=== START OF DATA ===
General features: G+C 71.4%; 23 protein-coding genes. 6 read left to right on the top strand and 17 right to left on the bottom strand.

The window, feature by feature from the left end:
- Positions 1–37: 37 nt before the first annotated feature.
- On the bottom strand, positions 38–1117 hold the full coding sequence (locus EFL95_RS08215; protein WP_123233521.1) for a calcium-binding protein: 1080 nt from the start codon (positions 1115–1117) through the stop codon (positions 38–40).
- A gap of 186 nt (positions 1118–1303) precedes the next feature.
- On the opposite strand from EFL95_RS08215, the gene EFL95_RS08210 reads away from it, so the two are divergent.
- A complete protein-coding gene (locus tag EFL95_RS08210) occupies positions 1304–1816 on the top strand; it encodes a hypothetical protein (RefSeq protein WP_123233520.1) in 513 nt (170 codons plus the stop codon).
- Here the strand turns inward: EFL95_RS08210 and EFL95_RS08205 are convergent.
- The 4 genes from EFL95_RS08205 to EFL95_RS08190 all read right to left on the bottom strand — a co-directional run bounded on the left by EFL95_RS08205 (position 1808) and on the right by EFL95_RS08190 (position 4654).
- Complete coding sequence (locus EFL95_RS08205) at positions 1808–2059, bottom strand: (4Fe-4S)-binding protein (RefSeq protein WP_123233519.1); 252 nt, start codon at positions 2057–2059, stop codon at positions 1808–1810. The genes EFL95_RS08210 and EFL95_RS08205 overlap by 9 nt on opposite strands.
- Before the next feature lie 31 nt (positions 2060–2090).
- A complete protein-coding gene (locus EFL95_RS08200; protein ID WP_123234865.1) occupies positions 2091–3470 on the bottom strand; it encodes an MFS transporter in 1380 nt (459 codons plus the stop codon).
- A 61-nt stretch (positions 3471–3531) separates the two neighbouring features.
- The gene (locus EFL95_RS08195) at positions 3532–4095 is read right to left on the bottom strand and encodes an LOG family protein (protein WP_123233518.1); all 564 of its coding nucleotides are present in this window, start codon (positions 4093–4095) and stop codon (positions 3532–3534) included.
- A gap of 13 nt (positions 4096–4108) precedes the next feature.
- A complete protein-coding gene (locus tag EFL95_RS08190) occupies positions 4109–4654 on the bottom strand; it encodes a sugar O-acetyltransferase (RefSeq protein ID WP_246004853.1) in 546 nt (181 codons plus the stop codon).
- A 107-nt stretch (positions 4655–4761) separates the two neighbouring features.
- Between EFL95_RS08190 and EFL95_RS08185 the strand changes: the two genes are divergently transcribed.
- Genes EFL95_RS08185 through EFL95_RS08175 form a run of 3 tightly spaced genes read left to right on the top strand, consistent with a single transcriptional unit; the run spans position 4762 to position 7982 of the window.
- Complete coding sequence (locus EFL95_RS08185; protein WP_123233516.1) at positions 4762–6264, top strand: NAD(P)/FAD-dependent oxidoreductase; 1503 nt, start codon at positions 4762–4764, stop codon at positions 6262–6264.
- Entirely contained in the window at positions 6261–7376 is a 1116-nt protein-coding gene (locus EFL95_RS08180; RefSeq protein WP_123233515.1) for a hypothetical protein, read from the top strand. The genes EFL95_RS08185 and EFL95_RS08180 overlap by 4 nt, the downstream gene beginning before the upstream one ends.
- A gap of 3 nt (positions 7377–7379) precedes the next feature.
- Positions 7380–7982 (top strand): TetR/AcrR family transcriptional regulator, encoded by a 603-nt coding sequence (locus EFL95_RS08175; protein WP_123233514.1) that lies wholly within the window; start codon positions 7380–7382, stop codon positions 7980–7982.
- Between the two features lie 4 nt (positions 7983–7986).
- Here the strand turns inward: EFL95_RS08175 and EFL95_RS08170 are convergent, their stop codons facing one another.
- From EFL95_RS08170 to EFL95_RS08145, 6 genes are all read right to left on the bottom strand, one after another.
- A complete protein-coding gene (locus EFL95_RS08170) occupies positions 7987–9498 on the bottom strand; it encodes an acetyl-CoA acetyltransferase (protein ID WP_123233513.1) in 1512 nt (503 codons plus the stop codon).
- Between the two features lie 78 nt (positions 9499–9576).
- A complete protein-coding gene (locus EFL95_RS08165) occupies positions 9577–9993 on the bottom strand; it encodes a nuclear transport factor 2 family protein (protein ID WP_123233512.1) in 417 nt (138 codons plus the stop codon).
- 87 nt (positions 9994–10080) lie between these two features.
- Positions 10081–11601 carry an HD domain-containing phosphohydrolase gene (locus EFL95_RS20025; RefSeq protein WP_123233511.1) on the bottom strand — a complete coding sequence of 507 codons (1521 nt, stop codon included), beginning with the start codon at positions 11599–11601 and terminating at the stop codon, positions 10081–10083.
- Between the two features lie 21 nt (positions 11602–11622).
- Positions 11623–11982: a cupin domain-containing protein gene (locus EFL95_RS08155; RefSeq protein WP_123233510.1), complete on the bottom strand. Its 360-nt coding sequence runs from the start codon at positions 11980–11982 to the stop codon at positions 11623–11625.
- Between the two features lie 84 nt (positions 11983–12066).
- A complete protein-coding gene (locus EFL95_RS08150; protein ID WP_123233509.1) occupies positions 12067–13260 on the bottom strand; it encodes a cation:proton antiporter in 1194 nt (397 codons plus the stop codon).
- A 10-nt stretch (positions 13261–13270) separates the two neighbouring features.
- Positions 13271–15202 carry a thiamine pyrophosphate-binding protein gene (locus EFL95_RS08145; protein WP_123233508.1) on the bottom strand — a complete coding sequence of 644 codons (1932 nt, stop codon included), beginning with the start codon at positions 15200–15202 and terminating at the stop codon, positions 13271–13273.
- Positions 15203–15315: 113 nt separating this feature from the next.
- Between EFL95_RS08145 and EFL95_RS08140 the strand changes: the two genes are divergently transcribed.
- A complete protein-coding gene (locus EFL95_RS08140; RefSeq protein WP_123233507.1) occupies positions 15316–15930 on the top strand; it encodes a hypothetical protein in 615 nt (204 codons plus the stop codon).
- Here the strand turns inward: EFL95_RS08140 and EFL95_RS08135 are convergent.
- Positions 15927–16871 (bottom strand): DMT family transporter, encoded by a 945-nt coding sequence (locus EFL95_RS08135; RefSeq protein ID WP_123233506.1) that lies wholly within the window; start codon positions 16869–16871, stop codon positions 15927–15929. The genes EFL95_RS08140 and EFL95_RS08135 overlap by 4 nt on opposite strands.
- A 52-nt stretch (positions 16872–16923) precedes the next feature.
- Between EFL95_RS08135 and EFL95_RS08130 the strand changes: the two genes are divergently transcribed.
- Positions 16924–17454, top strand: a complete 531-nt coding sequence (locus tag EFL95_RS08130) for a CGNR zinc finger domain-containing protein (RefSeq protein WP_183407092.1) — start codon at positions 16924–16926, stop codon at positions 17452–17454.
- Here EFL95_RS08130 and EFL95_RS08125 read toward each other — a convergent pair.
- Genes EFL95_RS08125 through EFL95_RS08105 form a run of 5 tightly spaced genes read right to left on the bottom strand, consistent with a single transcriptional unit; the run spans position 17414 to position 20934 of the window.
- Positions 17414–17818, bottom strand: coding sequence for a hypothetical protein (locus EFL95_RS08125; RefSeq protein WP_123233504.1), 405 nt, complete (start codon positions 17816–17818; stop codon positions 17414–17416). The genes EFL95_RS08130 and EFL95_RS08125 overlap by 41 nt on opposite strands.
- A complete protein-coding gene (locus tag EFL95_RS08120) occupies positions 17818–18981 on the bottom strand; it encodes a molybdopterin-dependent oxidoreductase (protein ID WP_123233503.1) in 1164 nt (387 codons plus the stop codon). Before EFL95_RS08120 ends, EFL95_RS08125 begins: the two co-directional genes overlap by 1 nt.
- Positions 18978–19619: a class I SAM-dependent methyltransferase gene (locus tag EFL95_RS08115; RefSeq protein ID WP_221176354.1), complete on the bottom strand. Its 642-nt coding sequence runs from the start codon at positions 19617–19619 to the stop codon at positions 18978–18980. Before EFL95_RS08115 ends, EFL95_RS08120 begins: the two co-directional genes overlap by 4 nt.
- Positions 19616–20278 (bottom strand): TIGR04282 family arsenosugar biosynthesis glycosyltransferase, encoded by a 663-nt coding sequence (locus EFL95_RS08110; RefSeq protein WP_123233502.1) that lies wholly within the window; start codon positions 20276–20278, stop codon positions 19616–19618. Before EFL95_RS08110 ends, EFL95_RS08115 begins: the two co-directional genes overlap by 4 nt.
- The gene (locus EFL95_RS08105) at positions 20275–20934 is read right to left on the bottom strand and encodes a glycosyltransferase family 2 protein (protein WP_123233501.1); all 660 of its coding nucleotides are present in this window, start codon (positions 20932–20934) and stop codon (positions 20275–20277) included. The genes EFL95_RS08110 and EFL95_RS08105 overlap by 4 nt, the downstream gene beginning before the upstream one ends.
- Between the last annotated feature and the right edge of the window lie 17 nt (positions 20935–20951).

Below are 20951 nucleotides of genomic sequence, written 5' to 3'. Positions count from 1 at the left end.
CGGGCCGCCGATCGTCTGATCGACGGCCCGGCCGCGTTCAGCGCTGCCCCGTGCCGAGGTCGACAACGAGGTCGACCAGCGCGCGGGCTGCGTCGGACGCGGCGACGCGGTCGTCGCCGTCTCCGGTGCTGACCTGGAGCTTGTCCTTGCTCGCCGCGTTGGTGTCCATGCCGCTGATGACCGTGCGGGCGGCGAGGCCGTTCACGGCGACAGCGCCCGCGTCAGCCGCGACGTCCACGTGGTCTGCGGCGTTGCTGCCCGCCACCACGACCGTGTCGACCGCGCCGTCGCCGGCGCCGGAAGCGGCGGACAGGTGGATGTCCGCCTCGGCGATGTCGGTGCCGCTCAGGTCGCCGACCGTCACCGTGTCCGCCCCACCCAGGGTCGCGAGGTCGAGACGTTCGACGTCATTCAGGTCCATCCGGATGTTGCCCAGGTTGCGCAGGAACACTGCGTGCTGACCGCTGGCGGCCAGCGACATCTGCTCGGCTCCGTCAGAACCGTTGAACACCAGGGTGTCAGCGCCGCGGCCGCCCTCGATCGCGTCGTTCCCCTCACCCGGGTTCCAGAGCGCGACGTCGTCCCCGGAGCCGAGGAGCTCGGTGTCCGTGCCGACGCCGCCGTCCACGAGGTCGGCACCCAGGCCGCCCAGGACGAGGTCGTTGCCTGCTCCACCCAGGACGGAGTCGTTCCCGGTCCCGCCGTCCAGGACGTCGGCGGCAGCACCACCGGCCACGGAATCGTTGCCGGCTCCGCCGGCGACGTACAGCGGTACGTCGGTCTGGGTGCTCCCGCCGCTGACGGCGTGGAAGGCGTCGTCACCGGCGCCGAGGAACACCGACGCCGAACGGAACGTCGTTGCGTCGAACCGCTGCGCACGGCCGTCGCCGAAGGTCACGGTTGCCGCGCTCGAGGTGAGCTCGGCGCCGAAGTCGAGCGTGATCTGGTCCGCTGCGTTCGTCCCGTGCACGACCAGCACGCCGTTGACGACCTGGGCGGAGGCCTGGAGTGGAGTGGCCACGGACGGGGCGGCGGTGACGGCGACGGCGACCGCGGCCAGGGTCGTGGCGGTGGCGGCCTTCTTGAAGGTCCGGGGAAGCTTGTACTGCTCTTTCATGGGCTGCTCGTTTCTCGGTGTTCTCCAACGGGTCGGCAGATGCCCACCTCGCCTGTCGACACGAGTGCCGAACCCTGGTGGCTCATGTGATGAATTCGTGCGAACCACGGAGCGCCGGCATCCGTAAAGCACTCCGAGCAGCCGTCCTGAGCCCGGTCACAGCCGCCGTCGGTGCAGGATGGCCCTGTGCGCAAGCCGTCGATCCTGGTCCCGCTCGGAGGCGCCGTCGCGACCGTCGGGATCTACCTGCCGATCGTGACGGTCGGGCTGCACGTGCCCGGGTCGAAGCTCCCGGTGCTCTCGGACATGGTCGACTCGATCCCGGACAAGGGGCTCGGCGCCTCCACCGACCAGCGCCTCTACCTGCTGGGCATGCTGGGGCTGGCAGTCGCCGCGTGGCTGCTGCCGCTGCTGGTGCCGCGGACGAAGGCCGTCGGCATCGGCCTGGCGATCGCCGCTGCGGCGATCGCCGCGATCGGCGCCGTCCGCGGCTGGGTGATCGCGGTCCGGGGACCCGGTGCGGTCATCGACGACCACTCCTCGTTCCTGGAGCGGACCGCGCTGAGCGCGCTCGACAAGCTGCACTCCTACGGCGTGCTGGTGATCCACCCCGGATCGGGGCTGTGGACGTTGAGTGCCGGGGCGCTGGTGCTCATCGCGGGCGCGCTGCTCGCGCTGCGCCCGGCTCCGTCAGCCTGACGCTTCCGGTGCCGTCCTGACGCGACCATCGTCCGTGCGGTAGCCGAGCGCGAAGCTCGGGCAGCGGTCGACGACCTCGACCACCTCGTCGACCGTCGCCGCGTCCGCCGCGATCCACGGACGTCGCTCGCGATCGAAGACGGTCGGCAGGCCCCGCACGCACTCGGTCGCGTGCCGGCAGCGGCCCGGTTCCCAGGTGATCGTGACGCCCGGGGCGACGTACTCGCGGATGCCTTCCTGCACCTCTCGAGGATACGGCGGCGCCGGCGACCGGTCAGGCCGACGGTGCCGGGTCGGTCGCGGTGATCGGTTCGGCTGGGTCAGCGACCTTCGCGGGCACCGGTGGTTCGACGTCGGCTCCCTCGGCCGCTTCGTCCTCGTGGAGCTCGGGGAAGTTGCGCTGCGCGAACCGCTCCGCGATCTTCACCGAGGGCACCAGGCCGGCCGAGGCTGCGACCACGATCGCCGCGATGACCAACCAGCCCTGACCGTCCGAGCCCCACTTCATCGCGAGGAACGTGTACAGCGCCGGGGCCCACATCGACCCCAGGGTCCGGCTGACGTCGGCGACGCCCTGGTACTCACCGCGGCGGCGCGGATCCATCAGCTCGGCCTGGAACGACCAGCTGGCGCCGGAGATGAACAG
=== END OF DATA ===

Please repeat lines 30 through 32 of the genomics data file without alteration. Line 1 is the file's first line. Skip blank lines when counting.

- 87 nt (positions 9994–10080) lie between these two features.
- Positions 10081–11601 carry an HD domain-containing phosphohydrolase gene (locus EFL95_RS20025; RefSeq protein WP_123233511.1) on the bottom strand — a complete coding sequence of 507 codons (1521 nt, stop codon included), beginning with the start codon at positions 11599–11601 and terminating at the stop codon, positions 10081–10083.
- Between the two features lie 21 nt (positions 11602–11622).